While a new CEO might ordinarily warrant a press release, Mary Barra’s rise from supply chain professional to chief executive of General Motors made the headlines on account of her gender. The reality is that there is still a dramatic gender gap in the C-suite, and companies should look to supply chain to narrow this gap.
Recent articles in Fortune and APICS have highlighted some staggering statistics: 37% of students in supply chain courses are women, but women make up only 5% of top supply chain jobs at Fortune 500 companies. For perspective, 15% of Fortune 500 executive jobs overall are held by women – so there is a stark disparity in supply chain specifically.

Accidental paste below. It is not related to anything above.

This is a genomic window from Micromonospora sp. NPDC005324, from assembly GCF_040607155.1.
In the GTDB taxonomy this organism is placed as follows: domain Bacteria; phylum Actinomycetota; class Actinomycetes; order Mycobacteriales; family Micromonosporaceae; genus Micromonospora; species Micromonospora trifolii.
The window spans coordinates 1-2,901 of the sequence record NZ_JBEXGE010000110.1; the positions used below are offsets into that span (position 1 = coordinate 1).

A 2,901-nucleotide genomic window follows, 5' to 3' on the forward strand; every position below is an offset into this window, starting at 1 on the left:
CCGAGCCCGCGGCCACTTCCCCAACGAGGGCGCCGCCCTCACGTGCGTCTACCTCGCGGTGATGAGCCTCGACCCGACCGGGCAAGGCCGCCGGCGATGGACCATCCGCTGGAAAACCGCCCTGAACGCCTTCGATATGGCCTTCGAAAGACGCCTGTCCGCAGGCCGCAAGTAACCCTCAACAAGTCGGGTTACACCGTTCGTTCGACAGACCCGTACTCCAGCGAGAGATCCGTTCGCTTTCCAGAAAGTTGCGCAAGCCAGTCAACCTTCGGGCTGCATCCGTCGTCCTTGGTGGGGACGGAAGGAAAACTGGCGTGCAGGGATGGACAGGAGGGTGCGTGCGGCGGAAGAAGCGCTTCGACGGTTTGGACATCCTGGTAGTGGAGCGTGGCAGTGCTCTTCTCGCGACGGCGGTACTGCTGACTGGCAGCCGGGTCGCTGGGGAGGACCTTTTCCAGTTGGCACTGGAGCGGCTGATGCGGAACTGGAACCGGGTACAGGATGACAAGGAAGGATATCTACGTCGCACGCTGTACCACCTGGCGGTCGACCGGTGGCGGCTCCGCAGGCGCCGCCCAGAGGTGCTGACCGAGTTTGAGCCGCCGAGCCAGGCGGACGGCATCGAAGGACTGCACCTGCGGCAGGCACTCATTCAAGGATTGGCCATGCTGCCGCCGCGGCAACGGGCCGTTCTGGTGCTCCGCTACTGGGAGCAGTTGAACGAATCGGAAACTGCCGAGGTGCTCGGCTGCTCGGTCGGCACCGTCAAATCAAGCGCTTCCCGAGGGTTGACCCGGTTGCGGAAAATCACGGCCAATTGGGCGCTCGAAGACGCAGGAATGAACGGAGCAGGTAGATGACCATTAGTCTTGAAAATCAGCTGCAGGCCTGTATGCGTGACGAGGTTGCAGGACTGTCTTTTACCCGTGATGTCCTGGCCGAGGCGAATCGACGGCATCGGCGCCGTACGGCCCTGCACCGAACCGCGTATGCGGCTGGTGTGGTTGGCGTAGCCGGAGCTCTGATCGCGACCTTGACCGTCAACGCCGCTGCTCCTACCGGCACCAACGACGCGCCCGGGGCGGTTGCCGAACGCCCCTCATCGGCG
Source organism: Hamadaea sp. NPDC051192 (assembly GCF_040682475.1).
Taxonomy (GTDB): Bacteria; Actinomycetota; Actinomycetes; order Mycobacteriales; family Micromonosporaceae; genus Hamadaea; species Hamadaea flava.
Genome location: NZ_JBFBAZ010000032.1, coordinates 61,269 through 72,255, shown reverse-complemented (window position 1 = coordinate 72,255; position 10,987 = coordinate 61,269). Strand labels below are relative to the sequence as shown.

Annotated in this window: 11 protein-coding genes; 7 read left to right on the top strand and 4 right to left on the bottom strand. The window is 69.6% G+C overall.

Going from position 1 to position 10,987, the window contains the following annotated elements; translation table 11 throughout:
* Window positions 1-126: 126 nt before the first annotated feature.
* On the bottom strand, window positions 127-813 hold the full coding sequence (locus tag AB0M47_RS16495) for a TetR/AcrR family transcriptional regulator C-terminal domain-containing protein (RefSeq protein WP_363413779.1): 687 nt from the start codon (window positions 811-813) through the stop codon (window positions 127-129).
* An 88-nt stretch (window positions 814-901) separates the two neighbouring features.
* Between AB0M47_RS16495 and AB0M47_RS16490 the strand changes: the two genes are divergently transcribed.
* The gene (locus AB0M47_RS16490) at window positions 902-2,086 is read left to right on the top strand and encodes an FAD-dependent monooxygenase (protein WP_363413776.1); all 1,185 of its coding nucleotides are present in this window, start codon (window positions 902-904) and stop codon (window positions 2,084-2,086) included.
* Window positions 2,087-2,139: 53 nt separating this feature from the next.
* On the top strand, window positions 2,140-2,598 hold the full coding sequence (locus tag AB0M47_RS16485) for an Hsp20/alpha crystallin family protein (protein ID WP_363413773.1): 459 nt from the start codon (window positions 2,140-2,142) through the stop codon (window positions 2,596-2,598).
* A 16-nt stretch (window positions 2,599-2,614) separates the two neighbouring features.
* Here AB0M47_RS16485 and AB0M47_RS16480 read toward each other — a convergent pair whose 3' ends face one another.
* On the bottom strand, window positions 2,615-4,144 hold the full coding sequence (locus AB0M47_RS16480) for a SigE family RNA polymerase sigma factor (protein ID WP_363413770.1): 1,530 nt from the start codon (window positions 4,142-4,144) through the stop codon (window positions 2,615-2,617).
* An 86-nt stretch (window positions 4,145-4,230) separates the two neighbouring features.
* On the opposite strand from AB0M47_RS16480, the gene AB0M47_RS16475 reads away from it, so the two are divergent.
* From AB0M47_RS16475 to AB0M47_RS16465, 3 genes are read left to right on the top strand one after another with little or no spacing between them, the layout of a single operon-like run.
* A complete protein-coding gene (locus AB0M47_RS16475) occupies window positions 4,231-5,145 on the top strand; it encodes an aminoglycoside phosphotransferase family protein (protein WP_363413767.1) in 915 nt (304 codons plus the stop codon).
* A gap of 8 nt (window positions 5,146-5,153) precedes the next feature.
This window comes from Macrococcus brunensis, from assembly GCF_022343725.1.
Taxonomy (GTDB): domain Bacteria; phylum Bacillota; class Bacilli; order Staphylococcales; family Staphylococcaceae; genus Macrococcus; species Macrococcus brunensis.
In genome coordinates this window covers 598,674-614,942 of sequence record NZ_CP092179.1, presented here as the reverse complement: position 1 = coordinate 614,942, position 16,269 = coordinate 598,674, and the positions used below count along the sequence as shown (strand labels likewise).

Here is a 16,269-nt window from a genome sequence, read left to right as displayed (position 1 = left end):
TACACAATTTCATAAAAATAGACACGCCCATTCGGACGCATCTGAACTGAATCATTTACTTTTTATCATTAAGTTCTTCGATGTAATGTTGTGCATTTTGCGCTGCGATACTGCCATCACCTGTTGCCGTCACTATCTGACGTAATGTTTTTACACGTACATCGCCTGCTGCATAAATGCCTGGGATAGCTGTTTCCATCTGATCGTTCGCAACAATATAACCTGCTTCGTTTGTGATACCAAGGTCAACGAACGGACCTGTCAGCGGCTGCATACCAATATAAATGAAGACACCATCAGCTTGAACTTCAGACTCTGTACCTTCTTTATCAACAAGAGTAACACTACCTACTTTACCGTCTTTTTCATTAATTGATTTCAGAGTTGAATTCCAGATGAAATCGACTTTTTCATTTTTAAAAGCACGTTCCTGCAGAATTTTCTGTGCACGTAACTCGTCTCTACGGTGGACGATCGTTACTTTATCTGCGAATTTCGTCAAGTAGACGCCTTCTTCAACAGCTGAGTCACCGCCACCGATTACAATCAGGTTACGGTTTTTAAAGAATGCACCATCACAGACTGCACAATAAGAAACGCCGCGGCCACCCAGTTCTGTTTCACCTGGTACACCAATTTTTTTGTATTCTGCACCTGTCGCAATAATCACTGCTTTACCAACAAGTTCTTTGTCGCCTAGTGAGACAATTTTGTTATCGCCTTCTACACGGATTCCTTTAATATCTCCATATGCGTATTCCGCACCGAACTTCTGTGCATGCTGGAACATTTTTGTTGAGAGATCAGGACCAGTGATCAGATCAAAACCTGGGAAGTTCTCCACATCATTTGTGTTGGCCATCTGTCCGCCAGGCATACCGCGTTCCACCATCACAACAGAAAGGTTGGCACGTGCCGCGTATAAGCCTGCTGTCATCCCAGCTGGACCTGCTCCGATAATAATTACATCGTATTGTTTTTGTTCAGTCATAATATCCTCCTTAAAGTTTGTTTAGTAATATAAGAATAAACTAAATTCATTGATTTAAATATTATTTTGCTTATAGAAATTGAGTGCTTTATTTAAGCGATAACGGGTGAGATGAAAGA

Why is the gap so pronounced in this industry? Fortune’s Caroline Fairchild suggests that the demands of the job itself might be partially to blame: as managers are responsible for planning and purchasing through to transportation, storage and distribution – responsibilities often include erratic hours and travel, making what Fairchild describes as, “a challenging lifestyle choice for women who may be interested in building a family.”
Despite its challenges, candidates from the supply chain field bring incredible experience and a holistic vision – having their hands in every step in the product process: from planning and production to final delivery.
The opportunities are there for women who want to push for the right experience in their careers – and for organizations who want to see great experience represented at the executive level.
Want more women in the C-suite? Start with the supply chain [Fortune]
The Supply Chain Gender Gap [APICS]
Image adapted from Wikimedia Commons
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